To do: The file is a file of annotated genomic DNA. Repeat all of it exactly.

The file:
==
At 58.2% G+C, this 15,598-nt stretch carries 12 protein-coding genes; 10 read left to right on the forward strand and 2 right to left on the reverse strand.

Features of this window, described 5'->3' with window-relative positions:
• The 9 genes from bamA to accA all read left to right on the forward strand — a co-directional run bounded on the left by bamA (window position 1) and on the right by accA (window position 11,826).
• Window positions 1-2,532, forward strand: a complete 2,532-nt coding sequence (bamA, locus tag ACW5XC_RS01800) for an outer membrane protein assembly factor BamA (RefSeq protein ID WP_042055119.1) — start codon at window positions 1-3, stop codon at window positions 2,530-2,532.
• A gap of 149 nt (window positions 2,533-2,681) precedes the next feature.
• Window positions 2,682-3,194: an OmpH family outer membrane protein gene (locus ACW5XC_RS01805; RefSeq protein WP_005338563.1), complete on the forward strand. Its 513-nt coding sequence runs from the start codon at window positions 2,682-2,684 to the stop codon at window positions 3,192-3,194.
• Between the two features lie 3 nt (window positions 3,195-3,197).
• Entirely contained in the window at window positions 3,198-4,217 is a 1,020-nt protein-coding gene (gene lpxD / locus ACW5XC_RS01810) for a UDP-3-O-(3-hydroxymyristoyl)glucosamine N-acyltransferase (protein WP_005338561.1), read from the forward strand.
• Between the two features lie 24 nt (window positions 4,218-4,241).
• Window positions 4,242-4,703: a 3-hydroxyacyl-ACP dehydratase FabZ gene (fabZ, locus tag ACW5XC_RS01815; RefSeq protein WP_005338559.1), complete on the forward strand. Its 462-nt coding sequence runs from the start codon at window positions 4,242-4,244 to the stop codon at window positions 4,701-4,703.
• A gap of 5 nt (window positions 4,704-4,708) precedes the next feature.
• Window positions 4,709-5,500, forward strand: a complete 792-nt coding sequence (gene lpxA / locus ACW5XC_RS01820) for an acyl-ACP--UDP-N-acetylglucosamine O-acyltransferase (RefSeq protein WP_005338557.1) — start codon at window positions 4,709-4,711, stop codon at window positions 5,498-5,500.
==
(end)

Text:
At 58.2% G+C, this 15,598-nt stretch carries 12 protein-coding genes; 10 read left to right on the forward strand and 2 right to left on the reverse strand.

Features of this window, described 5'->3' with window-relative positions:
• The 9 genes from bamA to accA all read left to right on the forward strand — a co-directional run bounded on the left by bamA (window position 1) and on the right by accA (window position 11,826).
• Window positions 1-2,532, forward strand: a complete 2,532-nt coding sequence (bamA, locus tag ACW5XC_RS01800) for an outer membrane protein assembly factor BamA (RefSeq protein ID WP_042055119.1) — start codon at window positions 1-3, stop codon at window positions 2,530-2,532.
• A gap of 149 nt (window positions 2,533-2,681) precedes the next feature.
• Window positions 2,682-3,194: an OmpH family outer membrane protein gene (locus ACW5XC_RS01805; RefSeq protein WP_005338563.1), complete on the forward strand. Its 513-nt coding sequence runs from the start codon at window positions 2,682-2,684 to the stop codon at window positions 3,192-3,194.
• Between the two features lie 3 nt (window positions 3,195-3,197).
• Entirely contained in the window at window positions 3,198-4,217 is a 1,020-nt protein-coding gene (gene lpxD / locus ACW5XC_RS01810) for a UDP-3-O-(3-hydroxymyristoyl)glucosamine N-acyltransferase (protein WP_005338561.1), read from the forward strand.
• Between the two features lie 24 nt (window positions 4,218-4,241).
• Window positions 4,242-4,703: a 3-hydroxyacyl-ACP dehydratase FabZ gene (fabZ, locus tag ACW5XC_RS01815; RefSeq protein WP_005338559.1), complete on the forward strand. Its 462-nt coding sequence runs from the start codon at window positions 4,242-4,244 to the stop codon at window positions 4,701-4,703.
• A gap of 5 nt (window positions 4,704-4,708) precedes the next feature.
• Window positions 4,709-5,500, forward strand: a complete 792-nt coding sequence (gene lpxA / locus ACW5XC_RS01820) for an acyl-ACP--UDP-N-acetylglucosamine O-acyltransferase (RefSeq protein WP_005338557.1) — start codon at window positions 4,709-4,711, stop codon at window positions 5,498-5,500.